Why every business owner should have a Business Will


A Business Will, or a Buy-Sell Agreement, is something that I strongly encourage all my clients who are business owners to have.

A properly drafted Business Will, will allow for the smooth transition of a business partner unexpectedly departing the business (for various reasons such as total and permanent disability or death of an owner) and provide the remaining business partners with the ability to take quick control of the business without the financial pain.

Advantages of a Business Will

Frustratingly, a Business Will is a document that most business owners agree is a good thing to have in place, but never get around to actually doing. There are plenty of advantages for having a valid Business Will in place, for example:

  1. Business partners are not forced into business with an inexperienced member of the affected partner’s family;
  2. The business continues smoothly notwithstanding the death or total and permanent disablement of an owner;
  3. Adequate funding ensures that the affected partner’s family standard of living is maintained in the event of death or total and permanent disablement; and
  4. The possibility of conflict is significantly reduced.

Preparing the Agreement

Prior to preparing the Agreement, you should arrange a time to speak with your accountant and solicitor to get a full understanding of the potential tax implications and legal traps. In particular, the following needs to be considered and addressed:

1.    Determination of value, by either:

  • An independent valuer;
  • A valuation methodology or formula;
  • A periodically agreed value (ie, the value is agreed from time to time).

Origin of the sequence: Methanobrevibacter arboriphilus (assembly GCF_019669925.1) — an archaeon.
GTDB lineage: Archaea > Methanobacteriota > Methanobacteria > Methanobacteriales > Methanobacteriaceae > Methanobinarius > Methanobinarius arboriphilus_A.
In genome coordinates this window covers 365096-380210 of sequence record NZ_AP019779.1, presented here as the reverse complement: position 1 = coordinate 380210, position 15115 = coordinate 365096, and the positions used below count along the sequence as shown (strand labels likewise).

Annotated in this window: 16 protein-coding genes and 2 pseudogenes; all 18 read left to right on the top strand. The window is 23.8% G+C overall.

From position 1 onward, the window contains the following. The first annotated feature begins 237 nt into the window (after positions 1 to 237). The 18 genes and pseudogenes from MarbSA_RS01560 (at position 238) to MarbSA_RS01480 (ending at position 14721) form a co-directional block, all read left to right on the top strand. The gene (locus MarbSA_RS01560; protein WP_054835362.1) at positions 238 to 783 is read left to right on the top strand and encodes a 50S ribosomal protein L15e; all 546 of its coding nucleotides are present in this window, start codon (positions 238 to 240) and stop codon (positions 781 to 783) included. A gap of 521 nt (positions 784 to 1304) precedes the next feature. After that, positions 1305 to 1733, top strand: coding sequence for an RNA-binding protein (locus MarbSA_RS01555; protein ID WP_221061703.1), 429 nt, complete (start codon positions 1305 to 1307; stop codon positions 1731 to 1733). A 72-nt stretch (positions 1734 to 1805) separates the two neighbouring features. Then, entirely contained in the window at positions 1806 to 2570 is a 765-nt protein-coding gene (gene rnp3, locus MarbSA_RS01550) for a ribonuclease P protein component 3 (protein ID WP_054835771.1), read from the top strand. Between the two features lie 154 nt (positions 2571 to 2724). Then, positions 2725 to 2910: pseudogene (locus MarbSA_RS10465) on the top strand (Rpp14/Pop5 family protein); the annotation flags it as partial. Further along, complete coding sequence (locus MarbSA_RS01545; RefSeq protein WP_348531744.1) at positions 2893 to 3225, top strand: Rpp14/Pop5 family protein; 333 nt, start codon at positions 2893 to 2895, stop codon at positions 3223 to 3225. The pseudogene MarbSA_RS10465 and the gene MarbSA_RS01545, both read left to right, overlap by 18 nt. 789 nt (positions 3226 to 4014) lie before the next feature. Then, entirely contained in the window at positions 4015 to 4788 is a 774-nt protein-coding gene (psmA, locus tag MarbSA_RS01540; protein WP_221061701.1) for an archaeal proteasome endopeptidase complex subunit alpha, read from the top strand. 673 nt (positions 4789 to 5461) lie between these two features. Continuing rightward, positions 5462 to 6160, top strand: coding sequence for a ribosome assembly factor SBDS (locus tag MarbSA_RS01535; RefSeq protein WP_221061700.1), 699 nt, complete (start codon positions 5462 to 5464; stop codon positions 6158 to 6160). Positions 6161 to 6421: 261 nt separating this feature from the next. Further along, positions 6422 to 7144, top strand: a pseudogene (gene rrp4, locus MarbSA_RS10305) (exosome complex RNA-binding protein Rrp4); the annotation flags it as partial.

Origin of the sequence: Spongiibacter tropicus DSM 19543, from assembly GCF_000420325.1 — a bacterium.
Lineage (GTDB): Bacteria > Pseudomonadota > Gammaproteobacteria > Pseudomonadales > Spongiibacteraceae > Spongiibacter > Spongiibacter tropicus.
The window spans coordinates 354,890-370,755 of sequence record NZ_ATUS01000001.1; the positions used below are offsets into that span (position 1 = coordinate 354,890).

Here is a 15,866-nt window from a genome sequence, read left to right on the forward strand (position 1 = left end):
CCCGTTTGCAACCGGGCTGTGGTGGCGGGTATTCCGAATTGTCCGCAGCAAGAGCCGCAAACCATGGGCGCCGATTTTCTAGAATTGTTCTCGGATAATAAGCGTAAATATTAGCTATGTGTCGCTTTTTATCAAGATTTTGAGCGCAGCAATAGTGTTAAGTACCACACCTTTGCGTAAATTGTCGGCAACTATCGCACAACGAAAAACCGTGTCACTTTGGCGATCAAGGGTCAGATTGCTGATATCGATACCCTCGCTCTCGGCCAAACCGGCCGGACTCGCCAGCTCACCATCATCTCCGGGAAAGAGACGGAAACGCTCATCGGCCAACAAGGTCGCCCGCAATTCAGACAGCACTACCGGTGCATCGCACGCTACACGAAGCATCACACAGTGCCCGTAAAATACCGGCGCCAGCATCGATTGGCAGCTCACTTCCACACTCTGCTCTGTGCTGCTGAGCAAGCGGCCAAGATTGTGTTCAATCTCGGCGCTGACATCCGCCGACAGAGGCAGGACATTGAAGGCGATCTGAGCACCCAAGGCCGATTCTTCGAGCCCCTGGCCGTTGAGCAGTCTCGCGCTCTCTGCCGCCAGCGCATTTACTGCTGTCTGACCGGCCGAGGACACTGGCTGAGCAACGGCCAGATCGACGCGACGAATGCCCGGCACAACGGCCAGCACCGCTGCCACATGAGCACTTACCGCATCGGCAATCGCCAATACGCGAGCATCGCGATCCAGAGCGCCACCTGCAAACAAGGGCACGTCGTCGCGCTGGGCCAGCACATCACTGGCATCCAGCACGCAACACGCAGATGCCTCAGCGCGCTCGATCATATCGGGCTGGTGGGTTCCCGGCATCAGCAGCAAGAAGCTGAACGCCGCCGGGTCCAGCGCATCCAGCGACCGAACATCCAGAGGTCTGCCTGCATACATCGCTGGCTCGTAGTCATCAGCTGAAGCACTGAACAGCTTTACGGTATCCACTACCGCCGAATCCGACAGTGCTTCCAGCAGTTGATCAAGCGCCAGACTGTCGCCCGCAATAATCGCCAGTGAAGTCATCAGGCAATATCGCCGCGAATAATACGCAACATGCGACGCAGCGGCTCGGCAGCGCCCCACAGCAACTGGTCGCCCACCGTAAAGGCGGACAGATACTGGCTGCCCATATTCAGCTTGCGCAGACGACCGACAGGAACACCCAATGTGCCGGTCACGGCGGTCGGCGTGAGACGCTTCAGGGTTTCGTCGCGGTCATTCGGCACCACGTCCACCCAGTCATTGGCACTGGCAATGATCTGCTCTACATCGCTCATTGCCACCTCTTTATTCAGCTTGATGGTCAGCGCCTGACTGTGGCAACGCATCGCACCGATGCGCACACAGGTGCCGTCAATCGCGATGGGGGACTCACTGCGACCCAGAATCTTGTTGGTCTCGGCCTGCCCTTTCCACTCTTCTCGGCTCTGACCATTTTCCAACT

2.    The Triggering Events, for example:

  • Death;
  • Total and permanent disablement (TPD); and
  • Trauma.

3.    Funding the payout; and
4.    Tax consequences, including tax consequences if the payout is funded by insurance.

Funding the Agreement

There are many ways in which a business owner can fund this type of Agreement:

  1. Funding through insurance;
  2. External borrowing by the continuing principals;
  3. Sale of the exiting party’s interest to a third party;
  4. Self-funding by the continuing principals from other resources;
  5. Vendor finance (often using the business cash flow over a number of months or years).

Where there is a shortfall, the Business Will should provide for how the unpaid balance is to be paid.

Tax consequences

It is very important to get advice from a lawyer or accountant experienced in this area, to avoid any unwanted Capital Gain Tax consequences.

It is easy to see why a Business Will is an important component for business planning. When done properly, the Agreement can make the transition for all parties much smoother despite the difficult circumstances.  If you have any questions relating to Business Wills, please do not hesitate to contact me.

Tagged in: , , , , , , , , , , , ,

You may also be interested in:

6 Things You Can Expect When Declaring Bankruptcy

Declaring bankruptcy should be your last resort when you are faced with financial difficulties, whether as an individual or as a business owner. It is not exactly a “Get Out of Jail Free” card, as it comes with many adverse consequences, which may significantly impact your financial standing over a considerable period. So what consequences continue reading

How do you determine if a company is insolvent?

The answer to the question “How do you determine if a company is insolvent?” is important because there are serious consequences for a director if debts are incurred after the company has become insolvent, including civil penalties, compensation proceedings and criminal charges. However, it is often difficult to know when a company has crossed the continue reading

What to do if you receive an ATO Director Penalty Notice

Did you know that company directors may potentially become personally liable for unremitted Pay As You Go (PAYG) deductions and Superannuation Guarantee Charges (SGCs)? The Australian Taxation Office (ATO) has significant powers to recover a company’s unpaid liabilities personally through its directors and may issue a Director Penalty Notice (DPN). This article focuses on the continue reading

Liability Limited by a scheme approved under professional standards legislation | Website by VA